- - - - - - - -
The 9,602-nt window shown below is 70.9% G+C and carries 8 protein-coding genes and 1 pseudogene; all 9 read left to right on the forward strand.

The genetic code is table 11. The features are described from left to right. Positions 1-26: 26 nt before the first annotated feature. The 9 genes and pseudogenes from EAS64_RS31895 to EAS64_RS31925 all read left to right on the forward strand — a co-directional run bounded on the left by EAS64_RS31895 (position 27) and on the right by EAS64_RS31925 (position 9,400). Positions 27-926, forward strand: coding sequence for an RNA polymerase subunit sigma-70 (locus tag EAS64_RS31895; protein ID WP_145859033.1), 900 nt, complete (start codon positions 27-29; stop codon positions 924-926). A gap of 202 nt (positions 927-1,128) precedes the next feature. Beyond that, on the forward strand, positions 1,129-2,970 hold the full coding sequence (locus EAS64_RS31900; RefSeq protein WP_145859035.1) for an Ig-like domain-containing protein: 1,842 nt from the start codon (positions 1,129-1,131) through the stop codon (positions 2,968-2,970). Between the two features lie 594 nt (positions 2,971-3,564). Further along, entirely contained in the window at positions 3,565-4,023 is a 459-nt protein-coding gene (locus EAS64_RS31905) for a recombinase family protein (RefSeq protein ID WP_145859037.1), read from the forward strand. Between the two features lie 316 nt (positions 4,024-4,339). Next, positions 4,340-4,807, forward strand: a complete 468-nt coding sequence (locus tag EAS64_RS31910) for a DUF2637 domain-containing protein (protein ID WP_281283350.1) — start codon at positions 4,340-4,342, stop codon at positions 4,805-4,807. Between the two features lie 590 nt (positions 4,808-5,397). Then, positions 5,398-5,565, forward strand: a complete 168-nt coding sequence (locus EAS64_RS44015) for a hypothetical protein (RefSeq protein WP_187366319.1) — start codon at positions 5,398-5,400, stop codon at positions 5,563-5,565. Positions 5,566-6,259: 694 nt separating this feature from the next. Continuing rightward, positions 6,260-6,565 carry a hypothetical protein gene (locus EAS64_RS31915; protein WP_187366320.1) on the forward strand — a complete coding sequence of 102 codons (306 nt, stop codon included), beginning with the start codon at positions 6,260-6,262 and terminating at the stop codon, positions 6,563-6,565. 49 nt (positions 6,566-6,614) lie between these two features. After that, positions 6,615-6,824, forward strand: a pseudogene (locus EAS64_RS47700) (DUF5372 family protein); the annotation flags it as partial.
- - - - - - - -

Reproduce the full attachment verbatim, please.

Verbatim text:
The 9,602-nt window shown below is 70.9% G+C and carries 8 protein-coding genes and 1 pseudogene; all 9 read left to right on the forward strand.

The genetic code is table 11. The features are described from left to right. Positions 1-26: 26 nt before the first annotated feature. The 9 genes and pseudogenes from EAS64_RS31895 to EAS64_RS31925 all read left to right on the forward strand — a co-directional run bounded on the left by EAS64_RS31895 (position 27) and on the right by EAS64_RS31925 (position 9,400). Positions 27-926, forward strand: coding sequence for an RNA polymerase subunit sigma-70 (locus tag EAS64_RS31895; protein ID WP_145859033.1), 900 nt, complete (start codon positions 27-29; stop codon positions 924-926). A gap of 202 nt (positions 927-1,128) precedes the next feature. Beyond that, on the forward strand, positions 1,129-2,970 hold the full coding sequence (locus EAS64_RS31900; RefSeq protein WP_145859035.1) for an Ig-like domain-containing protein: 1,842 nt from the start codon (positions 1,129-1,131) through the stop codon (positions 2,968-2,970). Between the two features lie 594 nt (positions 2,971-3,564). Further along, entirely contained in the window at positions 3,565-4,023 is a 459-nt protein-coding gene (locus EAS64_RS31905) for a recombinase family protein (RefSeq protein ID WP_145859037.1), read from the forward strand. Between the two features lie 316 nt (positions 4,024-4,339). Next, positions 4,340-4,807, forward strand: a complete 468-nt coding sequence (locus tag EAS64_RS31910) for a DUF2637 domain-containing protein (protein ID WP_281283350.1) — start codon at positions 4,340-4,342, stop codon at positions 4,805-4,807. Between the two features lie 590 nt (positions 4,808-5,397). Then, positions 5,398-5,565, forward strand: a complete 168-nt coding sequence (locus EAS64_RS44015) for a hypothetical protein (RefSeq protein WP_187366319.1) — start codon at positions 5,398-5,400, stop codon at positions 5,563-5,565. Positions 5,566-6,259: 694 nt separating this feature from the next. Continuing rightward, positions 6,260-6,565 carry a hypothetical protein gene (locus EAS64_RS31915; protein WP_187366320.1) on the forward strand — a complete coding sequence of 102 codons (306 nt, stop codon included), beginning with the start codon at positions 6,260-6,262 and terminating at the stop codon, positions 6,563-6,565. 49 nt (positions 6,566-6,614) lie between these two features. After that, positions 6,615-6,824, forward strand: a pseudogene (locus EAS64_RS47700) (DUF5372 family protein); the annotation flags it as partial.